journey from seed harvested from the field to a clean, uniform seed
lot with good vigor and germination characteristics can be a long
trip. Here are a few tools that seedsmen can use, when separating
the good from the bad.
The Cripen cleaner
(right), or something like it, has been around for at least 70
years. It uses air to separate the light material off and different
screens to separate the trash and weed seeds from the good seed.
Heavy Seed from Light Seed
uses both air and
gravity to separate the heavier seed from the lighter seed. Enough
air is blown through the perforations in the tabletop to lift the
lighter seed off the table.
The table is
slanted downward, but vibrates upward so the heavier seed that still
has contact with the tabletop is moved upward and falls off the top
part of the table into a separate bin.
The light seed,
not having contact with the table, moves downward, by way of
gravity, and falls off the lower end of the table into its own
“light seed” bin.
Seed by Color
The color sorter
electronic eye that can pick up different colors according to the
way the machine is adjusted. As seed falls down a shoot, it passes
through the electric eye. If the color of the seed is different than
the desired color, the electric eye will activate a sudden burst of
air that pushes that seed into a reject bin while the rest of the
seed passes through to another bin.
Round Seed from Flat seeds
Seed is poured
into this Spiral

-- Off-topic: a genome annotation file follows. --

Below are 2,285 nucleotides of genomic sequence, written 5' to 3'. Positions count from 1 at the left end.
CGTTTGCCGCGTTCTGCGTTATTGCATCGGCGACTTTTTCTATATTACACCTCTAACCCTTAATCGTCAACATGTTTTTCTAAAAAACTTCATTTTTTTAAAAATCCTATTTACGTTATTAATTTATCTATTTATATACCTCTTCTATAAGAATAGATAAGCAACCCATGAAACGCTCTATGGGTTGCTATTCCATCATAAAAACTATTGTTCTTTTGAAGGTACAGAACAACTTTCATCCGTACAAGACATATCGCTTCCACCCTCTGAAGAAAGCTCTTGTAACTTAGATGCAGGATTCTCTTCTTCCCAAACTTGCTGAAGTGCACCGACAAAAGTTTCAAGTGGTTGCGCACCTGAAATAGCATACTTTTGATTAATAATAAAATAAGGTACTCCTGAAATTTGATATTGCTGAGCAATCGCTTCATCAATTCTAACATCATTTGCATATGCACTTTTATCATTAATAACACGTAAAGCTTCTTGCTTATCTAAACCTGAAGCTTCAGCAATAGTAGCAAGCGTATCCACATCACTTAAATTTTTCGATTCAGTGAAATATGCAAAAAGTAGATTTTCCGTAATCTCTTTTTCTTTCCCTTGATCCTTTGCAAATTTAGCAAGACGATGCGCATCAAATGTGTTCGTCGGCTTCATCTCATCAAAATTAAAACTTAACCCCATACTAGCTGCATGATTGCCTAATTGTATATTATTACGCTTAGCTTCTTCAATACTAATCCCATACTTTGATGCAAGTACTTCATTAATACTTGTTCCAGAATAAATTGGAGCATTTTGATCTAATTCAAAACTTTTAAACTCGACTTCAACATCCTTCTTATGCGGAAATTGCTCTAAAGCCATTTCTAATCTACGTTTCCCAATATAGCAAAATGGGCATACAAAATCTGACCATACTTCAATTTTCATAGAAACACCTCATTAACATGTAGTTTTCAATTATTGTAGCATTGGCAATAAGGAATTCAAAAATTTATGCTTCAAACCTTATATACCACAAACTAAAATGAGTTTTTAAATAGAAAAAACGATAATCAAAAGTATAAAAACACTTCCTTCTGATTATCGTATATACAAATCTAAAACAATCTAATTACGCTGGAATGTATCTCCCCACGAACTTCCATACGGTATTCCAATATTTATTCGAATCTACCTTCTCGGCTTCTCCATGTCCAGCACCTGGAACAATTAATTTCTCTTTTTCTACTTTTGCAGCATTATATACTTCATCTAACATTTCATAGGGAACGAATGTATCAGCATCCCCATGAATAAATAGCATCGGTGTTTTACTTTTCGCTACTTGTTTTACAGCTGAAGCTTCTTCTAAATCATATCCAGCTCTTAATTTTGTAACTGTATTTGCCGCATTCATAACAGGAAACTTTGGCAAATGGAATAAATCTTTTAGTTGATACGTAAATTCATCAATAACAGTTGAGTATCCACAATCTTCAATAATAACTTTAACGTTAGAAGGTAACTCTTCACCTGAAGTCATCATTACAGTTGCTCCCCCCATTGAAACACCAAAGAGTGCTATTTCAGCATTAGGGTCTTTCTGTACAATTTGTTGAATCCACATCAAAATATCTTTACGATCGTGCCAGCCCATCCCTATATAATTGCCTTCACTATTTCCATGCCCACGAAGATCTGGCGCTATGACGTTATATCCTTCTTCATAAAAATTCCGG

The rounder shaped seed “rolls” to the outside of the spiral as it
goes downward, and then off the side of the spiral into a shoot to a
bin. The flatter seed does not “roll” as well and stays closer to
the center as it goes down the spiral. The flatter seed that stays
near the center of the spiral goes into a different shoot and a
Big Seed from Little Seed
This indented cylinder (right) rotates as seed is poured into it.
Seed that fits into the “indent” inside the cylinder is carried up
and dropped into a separate compartment in the center, which leads
to one bin. The seed that is too big to fit into the “indent” stays
at the bottom of the cylinder and is funneled into a different bin.
There are many more ways in which a seedsman turns seed he harvests into seed
that a vegetable grower can plant with good results, but that’s all
the time we have for now.
together a new set of topics for the next newsletters. If you have
a topic that you would like me to report on, please drop me an email
and I’ll try to include it in the next line-up.
Hope to see you